As you may have guessed, we are trying to build up to a full tic-tac-toe board. However, this is significantly more than half an hour of coding, so we’re doing it in pieces.
Today, we will simply focus on checking whether someone has WON a game of Tic Tac Toe, not worrying about how the moves were made.
If a game of Tic Tac Toe is represented as a list of lists, like so:
0 means an empty square, a
1 means that player 1 put their token in that space, and a
2 means that player 2 put their token in that space.
Your task this week: given a 3 by 3 list of lists that represents a Tic Tac Toe game board, tell me whether anyone has won, and tell me which player won, if any. A Tic Tac Toe win is 3 in a row - either in a row, a column, or a diagonal. Don’t worry about the case where TWO people have won - assume that in every board there will only be one winner.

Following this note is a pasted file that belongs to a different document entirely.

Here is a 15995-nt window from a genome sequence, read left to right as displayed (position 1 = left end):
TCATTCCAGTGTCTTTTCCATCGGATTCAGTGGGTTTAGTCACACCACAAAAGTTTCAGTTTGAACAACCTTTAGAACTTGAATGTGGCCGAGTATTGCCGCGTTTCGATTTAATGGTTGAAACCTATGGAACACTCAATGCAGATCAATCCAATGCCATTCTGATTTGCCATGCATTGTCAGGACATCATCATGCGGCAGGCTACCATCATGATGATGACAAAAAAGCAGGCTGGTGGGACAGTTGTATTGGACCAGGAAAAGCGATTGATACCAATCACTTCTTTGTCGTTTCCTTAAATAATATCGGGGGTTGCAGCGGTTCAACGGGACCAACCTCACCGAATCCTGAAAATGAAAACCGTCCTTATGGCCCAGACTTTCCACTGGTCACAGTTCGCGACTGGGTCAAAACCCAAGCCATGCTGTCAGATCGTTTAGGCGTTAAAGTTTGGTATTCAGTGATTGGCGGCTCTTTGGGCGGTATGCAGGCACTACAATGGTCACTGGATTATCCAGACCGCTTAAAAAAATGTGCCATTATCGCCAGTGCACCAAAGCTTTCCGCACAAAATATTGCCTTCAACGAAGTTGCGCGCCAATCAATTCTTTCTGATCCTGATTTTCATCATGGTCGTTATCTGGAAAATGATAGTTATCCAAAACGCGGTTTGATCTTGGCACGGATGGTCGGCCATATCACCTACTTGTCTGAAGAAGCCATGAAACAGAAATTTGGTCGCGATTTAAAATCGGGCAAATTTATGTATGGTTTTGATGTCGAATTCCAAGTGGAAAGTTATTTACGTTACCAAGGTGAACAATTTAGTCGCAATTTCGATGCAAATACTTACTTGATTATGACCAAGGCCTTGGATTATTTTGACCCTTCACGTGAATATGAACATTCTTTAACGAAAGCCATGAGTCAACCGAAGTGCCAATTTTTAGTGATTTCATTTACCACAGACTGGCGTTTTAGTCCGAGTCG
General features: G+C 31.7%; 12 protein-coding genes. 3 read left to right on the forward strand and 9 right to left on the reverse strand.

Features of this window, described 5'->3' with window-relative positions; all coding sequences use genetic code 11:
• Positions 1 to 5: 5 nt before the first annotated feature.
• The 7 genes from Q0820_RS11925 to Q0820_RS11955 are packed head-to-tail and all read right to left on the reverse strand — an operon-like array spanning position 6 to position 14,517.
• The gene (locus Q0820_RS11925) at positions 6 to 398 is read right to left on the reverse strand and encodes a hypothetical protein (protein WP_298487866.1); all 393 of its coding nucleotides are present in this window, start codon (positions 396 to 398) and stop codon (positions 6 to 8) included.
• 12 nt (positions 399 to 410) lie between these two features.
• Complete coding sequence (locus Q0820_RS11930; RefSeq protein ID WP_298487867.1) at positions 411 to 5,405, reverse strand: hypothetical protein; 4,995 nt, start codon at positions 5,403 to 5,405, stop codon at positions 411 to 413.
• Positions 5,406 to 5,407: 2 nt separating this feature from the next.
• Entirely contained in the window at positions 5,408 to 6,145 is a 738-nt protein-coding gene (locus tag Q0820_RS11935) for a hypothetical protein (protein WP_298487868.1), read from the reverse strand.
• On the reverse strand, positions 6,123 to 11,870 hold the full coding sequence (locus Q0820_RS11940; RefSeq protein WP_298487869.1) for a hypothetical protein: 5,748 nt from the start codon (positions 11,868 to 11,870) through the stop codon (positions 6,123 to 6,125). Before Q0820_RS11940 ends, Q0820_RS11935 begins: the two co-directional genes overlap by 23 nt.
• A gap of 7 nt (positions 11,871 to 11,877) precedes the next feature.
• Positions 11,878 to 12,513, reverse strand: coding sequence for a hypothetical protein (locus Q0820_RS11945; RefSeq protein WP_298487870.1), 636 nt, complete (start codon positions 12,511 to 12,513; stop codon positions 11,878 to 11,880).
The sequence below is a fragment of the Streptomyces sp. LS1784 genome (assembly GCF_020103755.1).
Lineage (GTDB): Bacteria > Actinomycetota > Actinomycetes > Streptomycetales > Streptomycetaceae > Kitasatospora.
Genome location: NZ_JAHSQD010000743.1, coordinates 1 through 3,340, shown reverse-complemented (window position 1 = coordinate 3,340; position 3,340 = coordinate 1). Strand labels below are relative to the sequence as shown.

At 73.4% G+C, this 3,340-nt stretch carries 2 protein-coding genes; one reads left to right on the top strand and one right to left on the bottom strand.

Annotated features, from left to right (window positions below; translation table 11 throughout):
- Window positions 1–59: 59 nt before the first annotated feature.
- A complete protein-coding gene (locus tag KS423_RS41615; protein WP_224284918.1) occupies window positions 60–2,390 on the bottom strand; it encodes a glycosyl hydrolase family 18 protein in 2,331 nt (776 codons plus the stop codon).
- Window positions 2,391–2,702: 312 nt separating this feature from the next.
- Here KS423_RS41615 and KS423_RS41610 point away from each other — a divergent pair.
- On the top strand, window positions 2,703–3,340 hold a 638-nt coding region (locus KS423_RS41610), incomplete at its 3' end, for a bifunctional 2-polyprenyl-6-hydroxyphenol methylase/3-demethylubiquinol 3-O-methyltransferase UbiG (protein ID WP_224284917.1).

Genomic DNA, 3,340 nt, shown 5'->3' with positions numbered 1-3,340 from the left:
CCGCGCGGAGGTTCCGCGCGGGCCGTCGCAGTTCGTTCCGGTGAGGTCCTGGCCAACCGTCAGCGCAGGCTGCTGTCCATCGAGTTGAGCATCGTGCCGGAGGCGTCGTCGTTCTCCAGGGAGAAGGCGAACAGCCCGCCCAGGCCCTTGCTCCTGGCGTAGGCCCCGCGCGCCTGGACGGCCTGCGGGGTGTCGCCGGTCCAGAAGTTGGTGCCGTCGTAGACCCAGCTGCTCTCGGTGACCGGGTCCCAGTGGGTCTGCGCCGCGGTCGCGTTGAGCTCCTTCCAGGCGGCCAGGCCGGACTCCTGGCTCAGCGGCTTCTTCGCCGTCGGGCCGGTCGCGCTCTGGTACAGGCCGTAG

Here are some more examples to work with:
This exercise is challenging, but doable with only lists (of lists)! Lists of lists are nearly the same as lists, just a bit trickier. Remember that to get the first element in a list called
my_list = [5, 10, 15], you index it with a variable like so:
When working with lists of lists, it is the same! Say you have a list
matrix = [[1, 2], [3, 4]]. Then, take a look at this:
The cool part is that you can use double-indexing to read the elements from our list of lists
matrix! By indexing
matrix we are saying give me the 1st element of the 0th element of
matrix, which in this case is
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